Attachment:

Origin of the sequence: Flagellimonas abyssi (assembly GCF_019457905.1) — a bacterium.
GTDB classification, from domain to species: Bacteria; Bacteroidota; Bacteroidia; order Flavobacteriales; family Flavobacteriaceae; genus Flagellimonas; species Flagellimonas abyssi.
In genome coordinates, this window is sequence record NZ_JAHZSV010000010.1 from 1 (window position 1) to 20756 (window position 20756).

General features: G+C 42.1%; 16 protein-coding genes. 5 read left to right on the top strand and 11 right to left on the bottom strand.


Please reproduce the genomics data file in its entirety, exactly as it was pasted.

Origin of the sequence: Flagellimonas abyssi (assembly GCF_019457905.1) — a bacterium.
GTDB classification, from domain to species: Bacteria; Bacteroidota; Bacteroidia; order Flavobacteriales; family Flavobacteriaceae; genus Flagellimonas; species Flagellimonas abyssi.
In genome coordinates, this window is sequence record NZ_JAHZSV010000010.1 from 1 (window position 1) to 20756 (window position 20756).

General features: G+C 42.1%; 16 protein-coding genes. 5 read left to right on the top strand and 11 right to left on the bottom strand.